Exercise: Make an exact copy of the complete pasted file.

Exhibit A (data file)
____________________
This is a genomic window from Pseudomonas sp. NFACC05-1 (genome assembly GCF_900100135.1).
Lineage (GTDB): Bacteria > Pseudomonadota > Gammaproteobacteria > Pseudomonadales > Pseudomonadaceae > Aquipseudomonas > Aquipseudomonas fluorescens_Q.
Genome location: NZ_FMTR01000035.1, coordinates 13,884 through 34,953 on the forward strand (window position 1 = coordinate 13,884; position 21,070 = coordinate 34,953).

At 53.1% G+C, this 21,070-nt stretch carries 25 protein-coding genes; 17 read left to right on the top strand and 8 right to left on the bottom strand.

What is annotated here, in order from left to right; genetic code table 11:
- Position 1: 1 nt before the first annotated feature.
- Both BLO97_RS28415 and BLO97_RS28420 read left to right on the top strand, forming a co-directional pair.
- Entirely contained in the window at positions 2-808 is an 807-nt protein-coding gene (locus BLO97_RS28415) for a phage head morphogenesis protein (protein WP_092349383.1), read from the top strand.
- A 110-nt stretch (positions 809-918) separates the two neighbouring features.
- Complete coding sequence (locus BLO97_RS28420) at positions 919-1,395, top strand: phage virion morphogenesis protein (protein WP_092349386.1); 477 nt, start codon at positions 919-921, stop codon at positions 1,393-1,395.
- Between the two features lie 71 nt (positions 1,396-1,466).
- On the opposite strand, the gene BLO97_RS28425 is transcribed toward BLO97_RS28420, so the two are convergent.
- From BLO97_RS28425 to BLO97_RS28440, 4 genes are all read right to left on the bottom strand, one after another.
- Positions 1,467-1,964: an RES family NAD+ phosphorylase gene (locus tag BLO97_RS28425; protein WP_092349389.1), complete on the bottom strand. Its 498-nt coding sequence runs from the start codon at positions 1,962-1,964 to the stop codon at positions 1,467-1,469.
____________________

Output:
This is a genomic window from Pseudomonas sp. NFACC05-1 (genome assembly GCF_900100135.1).
Lineage (GTDB): Bacteria > Pseudomonadota > Gammaproteobacteria > Pseudomonadales > Pseudomonadaceae > Aquipseudomonas > Aquipseudomonas fluorescens_Q.
Genome location: NZ_FMTR01000035.1, coordinates 13,884 through 34,953 on the forward strand (window position 1 = coordinate 13,884; position 21,070 = coordinate 34,953).

At 53.1% G+C, this 21,070-nt stretch carries 25 protein-coding genes; 17 read left to right on the top strand and 8 right to left on the bottom strand.

What is annotated here, in order from left to right; genetic code table 11:
- Position 1: 1 nt before the first annotated feature.
- Both BLO97_RS28415 and BLO97_RS28420 read left to right on the top strand, forming a co-directional pair.
- Entirely contained in the window at positions 2-808 is an 807-nt protein-coding gene (locus BLO97_RS28415) for a phage head morphogenesis protein (protein WP_092349383.1), read from the top strand.
- A 110-nt stretch (positions 809-918) separates the two neighbouring features.
- Complete coding sequence (locus BLO97_RS28420) at positions 919-1,395, top strand: phage virion morphogenesis protein (protein WP_092349386.1); 477 nt, start codon at positions 919-921, stop codon at positions 1,393-1,395.
- Between the two features lie 71 nt (positions 1,396-1,466).
- On the opposite strand, the gene BLO97_RS28425 is transcribed toward BLO97_RS28420, so the two are convergent.
- From BLO97_RS28425 to BLO97_RS28440, 4 genes are all read right to left on the bottom strand, one after another.
- Positions 1,467-1,964: an RES family NAD+ phosphorylase gene (locus tag BLO97_RS28425; protein WP_092349389.1), complete on the bottom strand. Its 498-nt coding sequence runs from the start codon at positions 1,962-1,964 to the stop codon at positions 1,467-1,469.